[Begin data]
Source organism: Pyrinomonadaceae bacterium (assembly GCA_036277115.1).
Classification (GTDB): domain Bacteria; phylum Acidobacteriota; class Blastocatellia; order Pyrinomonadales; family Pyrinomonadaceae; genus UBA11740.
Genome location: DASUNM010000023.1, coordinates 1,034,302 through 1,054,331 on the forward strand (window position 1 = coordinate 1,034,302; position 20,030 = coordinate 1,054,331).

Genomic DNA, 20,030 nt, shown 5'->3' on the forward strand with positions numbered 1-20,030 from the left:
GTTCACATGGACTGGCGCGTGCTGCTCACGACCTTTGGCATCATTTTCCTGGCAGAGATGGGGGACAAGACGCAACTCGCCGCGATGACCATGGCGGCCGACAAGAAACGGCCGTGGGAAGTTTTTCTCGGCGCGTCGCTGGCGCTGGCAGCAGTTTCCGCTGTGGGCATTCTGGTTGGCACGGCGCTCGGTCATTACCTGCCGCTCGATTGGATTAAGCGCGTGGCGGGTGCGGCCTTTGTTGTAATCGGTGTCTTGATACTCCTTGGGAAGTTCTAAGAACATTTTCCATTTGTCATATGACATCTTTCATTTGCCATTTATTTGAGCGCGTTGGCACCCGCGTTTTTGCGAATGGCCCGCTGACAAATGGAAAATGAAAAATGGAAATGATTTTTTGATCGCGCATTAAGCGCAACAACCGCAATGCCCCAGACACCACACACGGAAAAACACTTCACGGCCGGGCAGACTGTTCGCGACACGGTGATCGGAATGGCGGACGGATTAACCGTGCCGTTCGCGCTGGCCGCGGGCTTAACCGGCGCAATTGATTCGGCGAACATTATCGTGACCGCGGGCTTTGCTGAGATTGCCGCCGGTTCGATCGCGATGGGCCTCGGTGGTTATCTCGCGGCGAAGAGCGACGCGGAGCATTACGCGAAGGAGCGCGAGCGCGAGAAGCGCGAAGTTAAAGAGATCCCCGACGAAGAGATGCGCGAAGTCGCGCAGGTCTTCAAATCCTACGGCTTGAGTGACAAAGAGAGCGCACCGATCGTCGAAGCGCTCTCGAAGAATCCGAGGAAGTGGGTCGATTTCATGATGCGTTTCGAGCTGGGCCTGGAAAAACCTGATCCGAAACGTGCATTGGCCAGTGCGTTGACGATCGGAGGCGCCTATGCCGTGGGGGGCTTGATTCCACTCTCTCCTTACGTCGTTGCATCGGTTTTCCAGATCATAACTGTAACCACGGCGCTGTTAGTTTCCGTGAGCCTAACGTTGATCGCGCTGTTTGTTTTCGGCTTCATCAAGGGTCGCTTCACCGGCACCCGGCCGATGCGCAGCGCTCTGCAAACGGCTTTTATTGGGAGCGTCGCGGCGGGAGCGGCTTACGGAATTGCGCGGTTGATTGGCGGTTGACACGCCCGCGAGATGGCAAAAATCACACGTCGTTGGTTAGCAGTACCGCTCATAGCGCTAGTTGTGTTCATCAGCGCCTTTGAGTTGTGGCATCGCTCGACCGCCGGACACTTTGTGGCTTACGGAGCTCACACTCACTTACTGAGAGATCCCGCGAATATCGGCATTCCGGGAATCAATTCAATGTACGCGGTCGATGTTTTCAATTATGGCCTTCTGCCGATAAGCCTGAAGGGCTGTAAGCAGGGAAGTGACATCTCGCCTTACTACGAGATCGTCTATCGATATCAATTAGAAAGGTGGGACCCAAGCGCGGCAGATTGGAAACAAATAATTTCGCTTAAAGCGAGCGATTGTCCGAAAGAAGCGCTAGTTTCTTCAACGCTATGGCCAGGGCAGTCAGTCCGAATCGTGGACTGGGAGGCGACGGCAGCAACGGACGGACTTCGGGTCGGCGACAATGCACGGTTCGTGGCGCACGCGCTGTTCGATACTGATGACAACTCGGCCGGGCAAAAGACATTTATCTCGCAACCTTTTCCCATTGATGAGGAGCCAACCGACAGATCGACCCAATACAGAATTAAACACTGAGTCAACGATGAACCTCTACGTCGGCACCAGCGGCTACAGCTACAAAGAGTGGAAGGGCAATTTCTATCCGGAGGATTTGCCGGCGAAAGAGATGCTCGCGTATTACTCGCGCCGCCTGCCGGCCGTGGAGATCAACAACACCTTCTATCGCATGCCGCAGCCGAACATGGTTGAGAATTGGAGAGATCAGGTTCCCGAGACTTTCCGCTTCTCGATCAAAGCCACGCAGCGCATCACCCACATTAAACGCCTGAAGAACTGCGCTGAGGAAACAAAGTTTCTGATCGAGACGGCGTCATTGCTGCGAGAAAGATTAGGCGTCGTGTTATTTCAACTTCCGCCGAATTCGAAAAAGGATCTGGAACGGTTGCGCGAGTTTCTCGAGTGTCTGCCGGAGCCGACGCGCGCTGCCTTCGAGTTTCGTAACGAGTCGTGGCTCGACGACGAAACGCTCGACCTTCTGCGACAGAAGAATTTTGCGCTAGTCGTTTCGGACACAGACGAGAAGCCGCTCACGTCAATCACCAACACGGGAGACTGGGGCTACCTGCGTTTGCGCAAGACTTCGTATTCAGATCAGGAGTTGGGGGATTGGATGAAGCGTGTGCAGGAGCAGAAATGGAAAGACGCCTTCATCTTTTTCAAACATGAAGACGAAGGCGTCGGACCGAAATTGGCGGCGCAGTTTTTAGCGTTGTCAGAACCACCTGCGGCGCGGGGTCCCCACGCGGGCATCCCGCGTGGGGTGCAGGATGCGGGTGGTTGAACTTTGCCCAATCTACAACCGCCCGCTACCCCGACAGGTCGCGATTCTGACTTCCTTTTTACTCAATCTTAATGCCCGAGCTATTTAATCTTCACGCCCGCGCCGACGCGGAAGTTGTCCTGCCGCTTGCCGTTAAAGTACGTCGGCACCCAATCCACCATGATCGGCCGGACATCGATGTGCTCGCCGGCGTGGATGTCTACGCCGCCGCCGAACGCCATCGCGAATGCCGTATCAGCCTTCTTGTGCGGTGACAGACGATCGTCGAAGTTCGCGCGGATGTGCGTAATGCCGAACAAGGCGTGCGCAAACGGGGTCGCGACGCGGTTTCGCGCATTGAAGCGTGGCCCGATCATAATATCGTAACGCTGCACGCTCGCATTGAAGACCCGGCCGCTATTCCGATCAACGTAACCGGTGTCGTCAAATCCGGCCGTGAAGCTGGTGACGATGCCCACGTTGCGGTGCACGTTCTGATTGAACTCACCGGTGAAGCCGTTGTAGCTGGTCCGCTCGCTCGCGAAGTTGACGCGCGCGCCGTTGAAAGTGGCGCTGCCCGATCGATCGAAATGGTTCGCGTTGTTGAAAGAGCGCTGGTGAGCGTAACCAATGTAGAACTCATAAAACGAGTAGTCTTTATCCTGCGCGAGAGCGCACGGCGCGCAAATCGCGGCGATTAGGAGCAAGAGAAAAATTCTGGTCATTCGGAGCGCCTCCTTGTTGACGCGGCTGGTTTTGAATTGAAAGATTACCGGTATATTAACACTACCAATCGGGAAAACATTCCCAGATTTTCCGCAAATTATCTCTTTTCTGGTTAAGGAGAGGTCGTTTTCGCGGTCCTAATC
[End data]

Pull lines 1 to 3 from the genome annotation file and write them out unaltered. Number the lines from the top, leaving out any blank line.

Source organism: Pyrinomonadaceae bacterium (assembly GCA_036277115.1).
Classification (GTDB): domain Bacteria; phylum Acidobacteriota; class Blastocatellia; order Pyrinomonadales; family Pyrinomonadaceae; genus UBA11740.
Genome location: DASUNM010000023.1, coordinates 1,034,302 through 1,054,331 on the forward strand (window position 1 = coordinate 1,034,302; position 20,030 = coordinate 1,054,331).